No parent ever wants to see their child like this. This picture is of the geekson, at just 2 weeks old, in the High Dependency Unit of our local hospital. He spent a total of 5 days in hospital, including 24 hours in the HDU with nil by mouth. Babies don’t understand nil by mouth. It was one of the most traumatic times I’ve ever experienced. I stayed with him almost constantly, apart from a few hours each day when the geekdaddy relieved me so I could get home, sort out a few things, maybe have a shower, and then get back in. the doctors never found out exactly what it was. He had a lumbar puncture to rule out meningitis, all sorts of tests for all kinds of bacterial infections, and at the end it was diagnosed as a viral gastroenteritis. The severity of the situation never really hit us at the time, but I must confess to having a few wobbly moments when I got home with him.
A couple of weeks ago the headline article in our freebie local paper was the story of a mum who lives not far from me whose son Charlie had sadly not been so fortunate, and who had died of meningitis at the age of just three months. It was of particular interest to me as the article included a link to her blog, and I was interested to learn of a local blogger. I cannot begin to imagine how she feels, and I admire her greatly for blogging about it. She wants to raise awareness of the symptoms of meningitis, in an attempt to prevent what happened to her happening to any other mother. You can read her story at her blog – http://charliecheekychops.blogspot.com
The geekdaddy and I were complacent. We were second time parents, we thought we knew everything. The geekson had been a dream baby for two weeks, and then had a grotty day. He was hard to settle, grumpy, cried out when I sat him up to burp him after every feed and the only way we could settle him for his naps was on his tummy. This should have rung warning bells for us, but it didn’t! We just wrote it off as him feeling a bit rough! In fact, it wasn’t until about 8pm that evening that the geekdaddy said “I suppose we could try taking his temperature” – neither of us had thought to do that until then!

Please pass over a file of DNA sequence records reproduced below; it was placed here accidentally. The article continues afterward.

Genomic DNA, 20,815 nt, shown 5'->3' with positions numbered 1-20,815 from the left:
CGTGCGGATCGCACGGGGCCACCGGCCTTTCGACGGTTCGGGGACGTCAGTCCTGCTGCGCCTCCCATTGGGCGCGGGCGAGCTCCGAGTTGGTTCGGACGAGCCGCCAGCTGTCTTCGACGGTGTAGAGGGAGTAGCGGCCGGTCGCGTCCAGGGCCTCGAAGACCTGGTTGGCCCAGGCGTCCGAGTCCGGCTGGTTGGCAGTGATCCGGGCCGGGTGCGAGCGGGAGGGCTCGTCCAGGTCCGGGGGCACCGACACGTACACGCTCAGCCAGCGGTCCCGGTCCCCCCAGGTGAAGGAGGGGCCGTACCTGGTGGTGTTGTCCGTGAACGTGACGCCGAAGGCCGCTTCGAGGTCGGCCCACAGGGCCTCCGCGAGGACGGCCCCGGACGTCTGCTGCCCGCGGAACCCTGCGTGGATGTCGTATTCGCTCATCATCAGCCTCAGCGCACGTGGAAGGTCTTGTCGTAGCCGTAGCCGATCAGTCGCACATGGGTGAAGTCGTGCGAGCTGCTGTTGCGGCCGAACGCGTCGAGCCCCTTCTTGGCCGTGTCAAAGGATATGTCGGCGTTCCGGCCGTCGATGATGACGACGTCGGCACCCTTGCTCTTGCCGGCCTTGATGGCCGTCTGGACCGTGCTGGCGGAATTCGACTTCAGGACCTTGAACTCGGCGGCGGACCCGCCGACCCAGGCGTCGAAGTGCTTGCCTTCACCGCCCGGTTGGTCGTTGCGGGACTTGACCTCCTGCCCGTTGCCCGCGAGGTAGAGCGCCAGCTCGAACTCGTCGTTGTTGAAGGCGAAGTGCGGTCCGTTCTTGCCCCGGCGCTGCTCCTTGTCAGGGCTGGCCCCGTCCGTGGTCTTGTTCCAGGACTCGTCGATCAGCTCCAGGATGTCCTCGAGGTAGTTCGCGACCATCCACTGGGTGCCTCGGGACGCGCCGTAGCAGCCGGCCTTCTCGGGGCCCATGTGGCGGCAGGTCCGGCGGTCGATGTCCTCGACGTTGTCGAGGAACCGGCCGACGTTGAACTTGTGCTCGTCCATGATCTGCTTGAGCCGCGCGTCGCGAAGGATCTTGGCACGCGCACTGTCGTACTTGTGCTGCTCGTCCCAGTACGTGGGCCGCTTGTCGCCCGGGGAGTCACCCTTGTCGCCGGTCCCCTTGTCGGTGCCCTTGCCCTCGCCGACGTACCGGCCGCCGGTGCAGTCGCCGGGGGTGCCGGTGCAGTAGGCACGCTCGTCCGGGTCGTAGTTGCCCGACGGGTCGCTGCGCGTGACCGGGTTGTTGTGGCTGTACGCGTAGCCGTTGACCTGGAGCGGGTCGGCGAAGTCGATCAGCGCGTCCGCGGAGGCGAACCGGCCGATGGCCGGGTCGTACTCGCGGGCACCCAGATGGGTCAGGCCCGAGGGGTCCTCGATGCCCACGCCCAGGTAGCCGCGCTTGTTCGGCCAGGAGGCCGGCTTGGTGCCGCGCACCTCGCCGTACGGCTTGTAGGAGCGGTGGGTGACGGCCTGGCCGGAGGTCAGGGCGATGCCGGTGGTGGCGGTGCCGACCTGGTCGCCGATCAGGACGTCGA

We took his temperature, and it was 40°C. That’s high. So then we wondered what to do. It was the evening, our doctor’s was closed. I knew that we shouldn’t give Calpol to a 2 week old, we didn’t know what else to do. So we called NHS direct. The lady talked us through checking a few things, looking for spots (there were none), stripping him down to his nappy in order to bring his temperature down. We exhausted her checklist, his temperature began to drop, and so she suggested we call our out of hours doctor. Which we did. We spoke to the nurse, checked the same things all over again, and as his temperature was continuing to drop the conversation ended with a “well, you could bring him down to A&E if you’re worried about him”. Things didn’t seem that urgent, so we made the decision to all go to bed, get some sleep, and take him to the doctor’s in the morning if he continued to be poorly.
We all slept fitfully. the following morning his temperature was up again, and he was crying when I moved him, so we got an appointment at the local doctor’s. the doctor examined him, could tell his temperature was still up, but couldn’t see any sign of infection, so sent us straight down to the children’s ward of our local hospital.
Through all of this, the geekson was drinking his milk and filling his nappy as well as he ever had done. This is probably why we didn’t think things were that serious, and it was the first question any medical professional asked us. In fact he was due for a feed when we arrived at the ward, so they held off doing his booking in checks until he’d drunk. And it was only after that, when they were checking him and prepping him for the lumbar puncture, that he deteriorated and had to be wired up to machines left, right and centre, and took up residence in the HDU.
After our experiences, I was thumbing through one of my baby books – Jo Frost’s Confident Baby Care, and I found the following information about temperature in babies. I’m reproducing it here because I don’t want other parents to be as complacent as we were:
Call the doctor if his temperature is higher than 100.4°F (38°C) if he’s under three months, 101°F (38.3°C) if he’s between three and six months, 103°F (39.5°C) if he’s six months or older… If you see a temperature that’s higher than 104°F (40°C) in the first three months, don’t hesitate – take him straight to hospital.
We were lucky. We delayed when we shouldn’t have done, but thankfully the geekson didn’t have meningitis. My thoughts go out to Charlie’s Mum, and anyone else who has lost a baby to this horrible illness. We knew we should be looking for spots that didn’t fadeunder pressure from a glass, but what we didn’t know was that the first symptoms of meningitis could simply be a grumpy baby with a temperature.